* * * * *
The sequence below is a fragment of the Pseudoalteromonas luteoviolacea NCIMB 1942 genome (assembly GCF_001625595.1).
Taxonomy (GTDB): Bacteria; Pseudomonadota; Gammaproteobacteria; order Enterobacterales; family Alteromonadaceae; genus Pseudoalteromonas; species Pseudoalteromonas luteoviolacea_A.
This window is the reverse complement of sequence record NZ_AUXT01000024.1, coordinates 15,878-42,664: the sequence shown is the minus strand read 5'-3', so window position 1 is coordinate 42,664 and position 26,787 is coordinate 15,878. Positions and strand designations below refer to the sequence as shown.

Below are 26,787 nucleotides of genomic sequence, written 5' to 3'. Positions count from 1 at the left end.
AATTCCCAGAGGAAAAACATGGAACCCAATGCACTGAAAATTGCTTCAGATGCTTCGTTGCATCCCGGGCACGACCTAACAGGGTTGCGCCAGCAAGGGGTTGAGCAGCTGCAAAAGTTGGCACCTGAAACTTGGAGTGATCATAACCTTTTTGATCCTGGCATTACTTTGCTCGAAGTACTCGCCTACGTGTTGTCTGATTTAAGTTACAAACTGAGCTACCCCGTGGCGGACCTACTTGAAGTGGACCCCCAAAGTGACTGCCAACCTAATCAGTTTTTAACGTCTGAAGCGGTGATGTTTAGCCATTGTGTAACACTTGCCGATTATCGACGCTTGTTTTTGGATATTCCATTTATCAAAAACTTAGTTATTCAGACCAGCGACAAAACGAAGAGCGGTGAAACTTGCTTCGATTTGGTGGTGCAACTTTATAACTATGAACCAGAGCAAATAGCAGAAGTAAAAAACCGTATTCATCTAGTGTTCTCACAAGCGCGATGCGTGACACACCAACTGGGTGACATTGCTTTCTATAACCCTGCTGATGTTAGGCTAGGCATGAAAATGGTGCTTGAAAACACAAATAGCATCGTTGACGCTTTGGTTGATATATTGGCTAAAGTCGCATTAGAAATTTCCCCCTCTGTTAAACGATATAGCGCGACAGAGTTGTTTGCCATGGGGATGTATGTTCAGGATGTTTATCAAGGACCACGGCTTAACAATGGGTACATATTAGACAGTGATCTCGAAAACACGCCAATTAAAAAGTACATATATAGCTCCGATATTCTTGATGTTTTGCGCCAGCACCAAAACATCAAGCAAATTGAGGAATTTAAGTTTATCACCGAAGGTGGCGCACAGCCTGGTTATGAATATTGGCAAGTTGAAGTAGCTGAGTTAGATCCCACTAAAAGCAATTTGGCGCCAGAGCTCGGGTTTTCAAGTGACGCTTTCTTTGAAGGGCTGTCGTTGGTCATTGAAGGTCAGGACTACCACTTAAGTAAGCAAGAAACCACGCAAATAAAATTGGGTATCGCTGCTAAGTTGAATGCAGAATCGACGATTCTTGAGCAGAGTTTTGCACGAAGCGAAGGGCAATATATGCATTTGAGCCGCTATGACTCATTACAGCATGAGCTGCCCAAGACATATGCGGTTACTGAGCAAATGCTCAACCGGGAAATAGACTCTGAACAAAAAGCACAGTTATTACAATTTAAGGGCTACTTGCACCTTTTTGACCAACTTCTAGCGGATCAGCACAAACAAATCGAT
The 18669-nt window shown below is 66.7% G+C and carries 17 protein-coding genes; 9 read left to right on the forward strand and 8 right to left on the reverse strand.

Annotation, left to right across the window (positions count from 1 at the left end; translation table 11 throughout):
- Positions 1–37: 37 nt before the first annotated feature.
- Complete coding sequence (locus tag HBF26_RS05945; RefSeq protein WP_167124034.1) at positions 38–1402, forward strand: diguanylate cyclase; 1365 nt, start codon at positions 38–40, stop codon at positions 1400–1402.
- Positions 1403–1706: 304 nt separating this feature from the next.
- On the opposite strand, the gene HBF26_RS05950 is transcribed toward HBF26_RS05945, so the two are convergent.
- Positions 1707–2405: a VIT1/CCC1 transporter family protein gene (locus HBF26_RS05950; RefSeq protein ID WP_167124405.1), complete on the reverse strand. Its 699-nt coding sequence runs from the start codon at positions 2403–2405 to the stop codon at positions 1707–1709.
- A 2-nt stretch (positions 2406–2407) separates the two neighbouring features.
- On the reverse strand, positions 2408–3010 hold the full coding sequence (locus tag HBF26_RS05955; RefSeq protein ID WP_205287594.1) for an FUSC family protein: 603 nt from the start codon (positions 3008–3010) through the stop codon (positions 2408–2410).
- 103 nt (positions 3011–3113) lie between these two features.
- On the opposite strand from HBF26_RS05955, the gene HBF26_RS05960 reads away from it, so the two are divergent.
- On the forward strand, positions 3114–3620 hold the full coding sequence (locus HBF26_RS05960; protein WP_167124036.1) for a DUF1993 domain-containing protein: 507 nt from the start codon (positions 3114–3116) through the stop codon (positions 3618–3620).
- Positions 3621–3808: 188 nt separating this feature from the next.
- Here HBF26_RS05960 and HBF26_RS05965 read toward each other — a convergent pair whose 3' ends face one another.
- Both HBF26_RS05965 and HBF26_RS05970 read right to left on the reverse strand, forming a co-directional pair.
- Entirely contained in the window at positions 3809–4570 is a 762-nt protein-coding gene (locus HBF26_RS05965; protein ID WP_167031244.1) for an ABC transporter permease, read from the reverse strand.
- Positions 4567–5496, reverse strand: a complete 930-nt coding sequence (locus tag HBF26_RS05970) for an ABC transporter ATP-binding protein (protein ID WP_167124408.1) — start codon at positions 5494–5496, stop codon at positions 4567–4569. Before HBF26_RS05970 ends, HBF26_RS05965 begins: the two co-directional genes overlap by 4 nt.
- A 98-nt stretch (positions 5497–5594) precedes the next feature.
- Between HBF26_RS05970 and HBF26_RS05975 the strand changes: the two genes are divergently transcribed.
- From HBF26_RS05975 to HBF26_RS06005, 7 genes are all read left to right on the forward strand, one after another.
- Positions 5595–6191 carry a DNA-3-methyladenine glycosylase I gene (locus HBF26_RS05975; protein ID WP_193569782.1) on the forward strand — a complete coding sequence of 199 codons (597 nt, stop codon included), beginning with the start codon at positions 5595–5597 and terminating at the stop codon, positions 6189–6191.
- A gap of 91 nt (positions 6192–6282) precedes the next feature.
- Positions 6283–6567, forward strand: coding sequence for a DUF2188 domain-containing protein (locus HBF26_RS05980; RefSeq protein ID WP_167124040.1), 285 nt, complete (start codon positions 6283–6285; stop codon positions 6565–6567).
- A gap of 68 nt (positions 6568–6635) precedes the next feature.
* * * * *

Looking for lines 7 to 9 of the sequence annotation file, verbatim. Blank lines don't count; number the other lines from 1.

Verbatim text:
Annotation, left to right across the window (positions count from 1 at the left end; translation table 11 throughout):
- Positions 1–37: 37 nt before the first annotated feature.
- Complete coding sequence (locus tag HBF26_RS05945; RefSeq protein WP_167124034.1) at positions 38–1402, forward strand: diguanylate cyclase; 1365 nt, start codon at positions 38–40, stop codon at positions 1400–1402.